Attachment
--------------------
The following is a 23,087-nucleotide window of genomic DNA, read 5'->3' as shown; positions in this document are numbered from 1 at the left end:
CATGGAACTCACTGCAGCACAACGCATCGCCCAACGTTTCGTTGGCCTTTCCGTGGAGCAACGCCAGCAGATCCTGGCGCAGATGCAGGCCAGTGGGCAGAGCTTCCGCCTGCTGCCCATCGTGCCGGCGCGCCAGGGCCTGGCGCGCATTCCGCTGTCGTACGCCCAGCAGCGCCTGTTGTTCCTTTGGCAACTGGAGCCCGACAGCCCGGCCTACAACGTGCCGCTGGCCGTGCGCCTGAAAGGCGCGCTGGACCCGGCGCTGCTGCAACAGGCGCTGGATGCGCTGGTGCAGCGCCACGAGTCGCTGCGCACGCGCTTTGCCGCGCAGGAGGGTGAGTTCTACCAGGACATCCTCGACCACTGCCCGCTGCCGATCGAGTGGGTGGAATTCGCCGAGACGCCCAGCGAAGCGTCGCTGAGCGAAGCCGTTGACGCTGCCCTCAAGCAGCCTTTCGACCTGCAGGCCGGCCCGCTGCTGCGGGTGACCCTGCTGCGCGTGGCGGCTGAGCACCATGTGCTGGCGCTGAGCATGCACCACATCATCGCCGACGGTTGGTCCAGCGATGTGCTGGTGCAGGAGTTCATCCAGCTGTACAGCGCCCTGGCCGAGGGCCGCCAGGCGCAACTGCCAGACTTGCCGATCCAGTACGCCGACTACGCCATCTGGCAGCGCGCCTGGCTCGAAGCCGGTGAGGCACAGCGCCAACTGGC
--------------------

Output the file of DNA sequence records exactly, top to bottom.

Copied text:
The following is a 23,087-nucleotide window of genomic DNA, read 5'->3' as shown; positions in this document are numbered from 1 at the left end:
CATGGAACTCACTGCAGCACAACGCATCGCCCAACGTTTCGTTGGCCTTTCCGTGGAGCAACGCCAGCAGATCCTGGCGCAGATGCAGGCCAGTGGGCAGAGCTTCCGCCTGCTGCCCATCGTGCCGGCGCGCCAGGGCCTGGCGCGCATTCCGCTGTCGTACGCCCAGCAGCGCCTGTTGTTCCTTTGGCAACTGGAGCCCGACAGCCCGGCCTACAACGTGCCGCTGGCCGTGCGCCTGAAAGGCGCGCTGGACCCGGCGCTGCTGCAACAGGCGCTGGATGCGCTGGTGCAGCGCCACGAGTCGCTGCGCACGCGCTTTGCCGCGCAGGAGGGTGAGTTCTACCAGGACATCCTCGACCACTGCCCGCTGCCGATCGAGTGGGTGGAATTCGCCGAGACGCCCAGCGAAGCGTCGCTGAGCGAAGCCGTTGACGCTGCCCTCAAGCAGCCTTTCGACCTGCAGGCCGGCCCGCTGCTGCGGGTGACCCTGCTGCGCGTGGCGGCTGAGCACCATGTGCTGGCGCTGAGCATGCACCACATCATCGCCGACGGTTGGTCCAGCGATGTGCTGGTGCAGGAGTTCATCCAGCTGTACAGCGCCCTGGCCGAGGGCCGCCAGGCGCAACTGCCAGACTTGCCGATCCAGTACGCCGACTACGCCATCTGGCAGCGCGCCTGGCTCGAAGCCGGTGAGGCACAGCGCCAACTGGC